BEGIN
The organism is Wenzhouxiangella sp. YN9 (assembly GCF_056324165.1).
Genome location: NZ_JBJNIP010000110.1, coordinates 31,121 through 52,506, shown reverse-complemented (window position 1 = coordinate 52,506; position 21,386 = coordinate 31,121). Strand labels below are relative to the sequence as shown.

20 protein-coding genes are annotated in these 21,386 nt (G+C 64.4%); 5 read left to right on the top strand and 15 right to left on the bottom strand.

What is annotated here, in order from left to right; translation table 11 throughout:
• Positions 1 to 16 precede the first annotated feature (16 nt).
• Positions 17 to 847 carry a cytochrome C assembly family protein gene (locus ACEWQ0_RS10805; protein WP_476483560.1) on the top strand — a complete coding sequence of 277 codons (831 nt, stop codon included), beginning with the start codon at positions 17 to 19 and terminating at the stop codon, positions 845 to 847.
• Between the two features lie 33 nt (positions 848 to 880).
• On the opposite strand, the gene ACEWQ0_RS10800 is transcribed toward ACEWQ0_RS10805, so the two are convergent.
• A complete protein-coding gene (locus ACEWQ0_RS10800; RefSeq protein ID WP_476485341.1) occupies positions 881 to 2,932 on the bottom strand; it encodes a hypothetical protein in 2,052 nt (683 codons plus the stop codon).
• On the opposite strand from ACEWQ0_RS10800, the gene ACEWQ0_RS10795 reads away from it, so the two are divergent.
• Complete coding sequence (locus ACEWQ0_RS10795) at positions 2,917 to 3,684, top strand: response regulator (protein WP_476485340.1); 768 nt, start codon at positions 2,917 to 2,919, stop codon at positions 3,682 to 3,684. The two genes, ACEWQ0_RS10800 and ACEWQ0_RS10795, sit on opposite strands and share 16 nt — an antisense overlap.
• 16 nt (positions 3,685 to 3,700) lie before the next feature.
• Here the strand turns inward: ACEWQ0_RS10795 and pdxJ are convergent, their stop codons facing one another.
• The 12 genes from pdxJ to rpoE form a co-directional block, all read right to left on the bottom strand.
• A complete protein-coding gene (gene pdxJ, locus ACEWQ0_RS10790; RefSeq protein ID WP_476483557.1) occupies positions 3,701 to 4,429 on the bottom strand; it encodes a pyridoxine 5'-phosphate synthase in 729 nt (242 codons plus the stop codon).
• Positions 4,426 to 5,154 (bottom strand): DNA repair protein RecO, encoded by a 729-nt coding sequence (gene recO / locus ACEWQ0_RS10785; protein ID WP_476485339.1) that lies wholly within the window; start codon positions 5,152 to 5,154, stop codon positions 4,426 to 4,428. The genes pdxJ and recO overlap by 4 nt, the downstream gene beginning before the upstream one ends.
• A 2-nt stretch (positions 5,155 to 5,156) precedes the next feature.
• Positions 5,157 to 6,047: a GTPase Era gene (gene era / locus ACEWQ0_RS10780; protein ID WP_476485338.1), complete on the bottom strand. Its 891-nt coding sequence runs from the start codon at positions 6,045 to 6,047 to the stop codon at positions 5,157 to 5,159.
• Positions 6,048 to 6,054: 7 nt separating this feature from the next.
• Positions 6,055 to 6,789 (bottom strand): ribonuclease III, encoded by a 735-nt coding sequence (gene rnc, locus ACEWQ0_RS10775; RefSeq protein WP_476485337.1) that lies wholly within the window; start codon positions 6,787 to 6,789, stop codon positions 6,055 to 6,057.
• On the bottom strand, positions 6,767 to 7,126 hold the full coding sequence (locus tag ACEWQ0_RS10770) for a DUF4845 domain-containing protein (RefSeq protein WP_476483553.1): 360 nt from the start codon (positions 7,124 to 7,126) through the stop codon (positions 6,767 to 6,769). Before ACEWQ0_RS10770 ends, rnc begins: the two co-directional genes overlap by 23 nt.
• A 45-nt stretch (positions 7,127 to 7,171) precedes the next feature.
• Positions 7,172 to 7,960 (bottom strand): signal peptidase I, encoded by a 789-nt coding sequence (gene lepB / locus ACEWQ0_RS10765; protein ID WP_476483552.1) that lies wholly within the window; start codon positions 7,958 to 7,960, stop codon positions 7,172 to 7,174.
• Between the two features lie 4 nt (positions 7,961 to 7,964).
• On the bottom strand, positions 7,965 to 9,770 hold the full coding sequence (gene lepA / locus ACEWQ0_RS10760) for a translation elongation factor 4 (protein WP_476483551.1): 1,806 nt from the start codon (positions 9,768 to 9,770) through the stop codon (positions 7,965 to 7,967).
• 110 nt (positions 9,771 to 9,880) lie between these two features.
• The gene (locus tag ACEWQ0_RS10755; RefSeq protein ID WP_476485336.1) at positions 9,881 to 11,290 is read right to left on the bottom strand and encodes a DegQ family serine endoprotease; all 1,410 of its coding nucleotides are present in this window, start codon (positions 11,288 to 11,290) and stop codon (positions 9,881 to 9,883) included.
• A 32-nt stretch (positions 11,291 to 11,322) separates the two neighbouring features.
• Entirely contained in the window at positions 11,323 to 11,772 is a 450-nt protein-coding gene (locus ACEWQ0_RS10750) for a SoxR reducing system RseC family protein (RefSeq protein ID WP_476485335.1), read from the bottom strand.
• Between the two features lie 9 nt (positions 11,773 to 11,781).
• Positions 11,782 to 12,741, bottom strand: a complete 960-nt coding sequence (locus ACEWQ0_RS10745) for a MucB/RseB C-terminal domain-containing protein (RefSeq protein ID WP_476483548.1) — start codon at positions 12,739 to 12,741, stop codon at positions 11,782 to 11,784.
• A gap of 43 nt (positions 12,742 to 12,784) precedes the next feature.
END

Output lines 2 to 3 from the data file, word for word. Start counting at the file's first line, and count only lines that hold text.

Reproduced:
Genome location: NZ_JBJNIP010000110.1, coordinates 31,121 through 52,506, shown reverse-complemented (window position 1 = coordinate 52,506; position 21,386 = coordinate 31,121). Strand labels below are relative to the sequence as shown.

20 protein-coding genes are annotated in these 21,386 nt (G+C 64.4%); 5 read left to right on the top strand and 15 right to left on the bottom strand.